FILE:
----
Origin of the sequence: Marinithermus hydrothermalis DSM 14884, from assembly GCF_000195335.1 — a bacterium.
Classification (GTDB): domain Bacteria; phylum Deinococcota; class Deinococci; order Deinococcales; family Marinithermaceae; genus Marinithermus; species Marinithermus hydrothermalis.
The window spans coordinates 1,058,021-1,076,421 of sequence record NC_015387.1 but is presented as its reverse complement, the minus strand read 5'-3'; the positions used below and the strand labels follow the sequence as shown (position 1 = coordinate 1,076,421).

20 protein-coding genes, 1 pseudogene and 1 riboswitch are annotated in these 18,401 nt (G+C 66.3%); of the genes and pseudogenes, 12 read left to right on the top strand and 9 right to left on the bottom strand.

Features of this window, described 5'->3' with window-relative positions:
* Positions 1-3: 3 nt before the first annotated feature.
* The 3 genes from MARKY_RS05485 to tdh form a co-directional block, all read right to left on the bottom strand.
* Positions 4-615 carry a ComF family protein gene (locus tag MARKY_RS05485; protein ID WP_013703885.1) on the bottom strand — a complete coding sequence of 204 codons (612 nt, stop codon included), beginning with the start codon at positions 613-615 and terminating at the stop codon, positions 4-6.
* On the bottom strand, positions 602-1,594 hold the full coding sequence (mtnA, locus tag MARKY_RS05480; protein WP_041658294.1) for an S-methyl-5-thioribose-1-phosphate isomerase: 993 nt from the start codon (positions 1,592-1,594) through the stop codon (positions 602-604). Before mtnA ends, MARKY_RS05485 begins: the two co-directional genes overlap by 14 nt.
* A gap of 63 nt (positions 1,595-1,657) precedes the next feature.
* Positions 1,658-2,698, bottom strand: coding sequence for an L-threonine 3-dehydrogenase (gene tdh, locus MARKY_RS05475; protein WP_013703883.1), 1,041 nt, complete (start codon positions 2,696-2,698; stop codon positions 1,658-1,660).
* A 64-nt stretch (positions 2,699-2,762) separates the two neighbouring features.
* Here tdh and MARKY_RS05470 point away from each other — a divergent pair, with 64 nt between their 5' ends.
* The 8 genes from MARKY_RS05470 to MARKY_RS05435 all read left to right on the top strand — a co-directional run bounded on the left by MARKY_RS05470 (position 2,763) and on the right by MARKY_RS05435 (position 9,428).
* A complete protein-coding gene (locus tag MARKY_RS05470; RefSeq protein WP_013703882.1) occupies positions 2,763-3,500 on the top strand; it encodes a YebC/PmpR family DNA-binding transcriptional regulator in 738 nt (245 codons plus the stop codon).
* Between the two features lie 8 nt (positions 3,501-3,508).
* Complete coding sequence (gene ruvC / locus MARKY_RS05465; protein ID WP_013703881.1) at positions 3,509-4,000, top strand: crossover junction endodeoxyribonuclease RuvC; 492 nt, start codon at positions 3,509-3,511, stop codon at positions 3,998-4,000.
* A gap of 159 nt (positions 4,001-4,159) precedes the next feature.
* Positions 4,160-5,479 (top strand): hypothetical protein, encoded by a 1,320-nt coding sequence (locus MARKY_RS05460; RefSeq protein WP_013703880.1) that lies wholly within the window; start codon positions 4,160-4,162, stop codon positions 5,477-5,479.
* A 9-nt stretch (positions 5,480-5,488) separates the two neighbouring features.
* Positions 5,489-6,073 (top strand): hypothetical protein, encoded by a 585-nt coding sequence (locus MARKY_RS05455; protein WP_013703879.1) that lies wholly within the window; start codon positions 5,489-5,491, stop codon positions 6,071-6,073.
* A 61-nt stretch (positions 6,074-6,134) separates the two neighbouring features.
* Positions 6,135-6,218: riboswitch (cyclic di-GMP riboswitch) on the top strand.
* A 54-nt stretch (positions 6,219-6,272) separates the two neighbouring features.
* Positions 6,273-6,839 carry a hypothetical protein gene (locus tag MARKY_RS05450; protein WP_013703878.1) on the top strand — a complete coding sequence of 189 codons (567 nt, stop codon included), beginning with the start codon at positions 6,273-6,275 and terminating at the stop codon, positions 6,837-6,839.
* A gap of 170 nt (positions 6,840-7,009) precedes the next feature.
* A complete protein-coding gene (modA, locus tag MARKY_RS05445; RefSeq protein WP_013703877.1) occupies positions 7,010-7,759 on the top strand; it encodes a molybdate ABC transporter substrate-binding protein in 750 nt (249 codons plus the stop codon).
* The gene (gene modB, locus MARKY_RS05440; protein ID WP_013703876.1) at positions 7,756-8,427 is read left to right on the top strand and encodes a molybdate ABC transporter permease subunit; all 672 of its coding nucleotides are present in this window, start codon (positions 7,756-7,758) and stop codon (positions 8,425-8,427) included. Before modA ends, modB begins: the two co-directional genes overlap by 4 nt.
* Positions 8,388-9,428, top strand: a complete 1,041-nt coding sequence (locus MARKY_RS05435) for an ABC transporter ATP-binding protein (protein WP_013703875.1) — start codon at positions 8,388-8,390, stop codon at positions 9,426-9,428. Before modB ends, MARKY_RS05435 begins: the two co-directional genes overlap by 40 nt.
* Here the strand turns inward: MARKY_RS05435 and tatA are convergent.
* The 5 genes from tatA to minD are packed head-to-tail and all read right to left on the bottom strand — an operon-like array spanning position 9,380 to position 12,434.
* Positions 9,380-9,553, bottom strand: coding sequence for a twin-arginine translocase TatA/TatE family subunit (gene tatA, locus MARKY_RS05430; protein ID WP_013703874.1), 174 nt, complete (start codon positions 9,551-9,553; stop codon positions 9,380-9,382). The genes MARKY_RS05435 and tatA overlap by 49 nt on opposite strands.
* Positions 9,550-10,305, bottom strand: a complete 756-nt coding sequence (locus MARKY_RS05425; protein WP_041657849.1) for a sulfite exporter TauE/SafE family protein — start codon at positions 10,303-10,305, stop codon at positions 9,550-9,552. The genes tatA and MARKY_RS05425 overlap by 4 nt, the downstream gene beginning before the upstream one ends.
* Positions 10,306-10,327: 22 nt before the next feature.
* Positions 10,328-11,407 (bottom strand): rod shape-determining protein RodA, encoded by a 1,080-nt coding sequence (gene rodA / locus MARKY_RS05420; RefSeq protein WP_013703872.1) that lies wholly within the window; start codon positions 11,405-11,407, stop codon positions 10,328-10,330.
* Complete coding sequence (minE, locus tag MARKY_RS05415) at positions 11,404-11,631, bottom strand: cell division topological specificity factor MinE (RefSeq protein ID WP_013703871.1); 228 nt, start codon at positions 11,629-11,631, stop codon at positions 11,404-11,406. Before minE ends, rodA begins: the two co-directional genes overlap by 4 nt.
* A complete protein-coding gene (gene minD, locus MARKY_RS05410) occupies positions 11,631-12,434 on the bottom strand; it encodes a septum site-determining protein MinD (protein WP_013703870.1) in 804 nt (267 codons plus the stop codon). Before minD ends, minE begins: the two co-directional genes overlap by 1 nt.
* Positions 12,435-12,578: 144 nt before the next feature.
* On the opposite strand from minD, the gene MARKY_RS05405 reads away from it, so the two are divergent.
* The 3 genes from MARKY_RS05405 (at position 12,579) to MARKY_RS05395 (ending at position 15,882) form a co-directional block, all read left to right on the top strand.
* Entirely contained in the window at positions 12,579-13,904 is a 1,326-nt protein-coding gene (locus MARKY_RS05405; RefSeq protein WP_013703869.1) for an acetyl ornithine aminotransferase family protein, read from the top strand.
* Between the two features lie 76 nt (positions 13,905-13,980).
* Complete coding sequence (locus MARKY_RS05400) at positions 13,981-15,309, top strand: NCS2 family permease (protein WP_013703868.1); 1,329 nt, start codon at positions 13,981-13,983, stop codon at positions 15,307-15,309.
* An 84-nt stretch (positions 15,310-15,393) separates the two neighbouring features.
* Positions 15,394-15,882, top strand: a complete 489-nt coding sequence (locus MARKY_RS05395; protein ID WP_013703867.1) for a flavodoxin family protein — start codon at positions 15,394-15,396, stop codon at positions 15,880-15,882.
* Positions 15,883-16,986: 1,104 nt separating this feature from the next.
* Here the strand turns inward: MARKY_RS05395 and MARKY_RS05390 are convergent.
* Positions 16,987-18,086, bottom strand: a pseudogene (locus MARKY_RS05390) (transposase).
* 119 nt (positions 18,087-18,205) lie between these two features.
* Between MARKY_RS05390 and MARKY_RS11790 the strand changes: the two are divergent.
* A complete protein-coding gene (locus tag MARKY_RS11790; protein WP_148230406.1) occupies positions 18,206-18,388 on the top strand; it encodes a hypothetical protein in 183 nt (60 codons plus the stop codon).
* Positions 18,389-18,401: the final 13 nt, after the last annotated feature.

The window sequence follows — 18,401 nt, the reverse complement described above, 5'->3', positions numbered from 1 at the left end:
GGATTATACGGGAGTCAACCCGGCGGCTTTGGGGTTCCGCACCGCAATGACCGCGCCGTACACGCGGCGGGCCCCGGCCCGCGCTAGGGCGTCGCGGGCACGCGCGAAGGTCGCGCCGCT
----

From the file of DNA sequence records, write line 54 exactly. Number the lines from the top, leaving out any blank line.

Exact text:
GGATTATACGGGAGTCAACCCGGCGGCTTTGGGGTTCCGCACCGCAATGACCGCGCCGTACACGCGGCGGGCCCCGGCCCGCGCTAGGGCGTCGCGGGCACGCGCGAAGGTCGCGCCGCT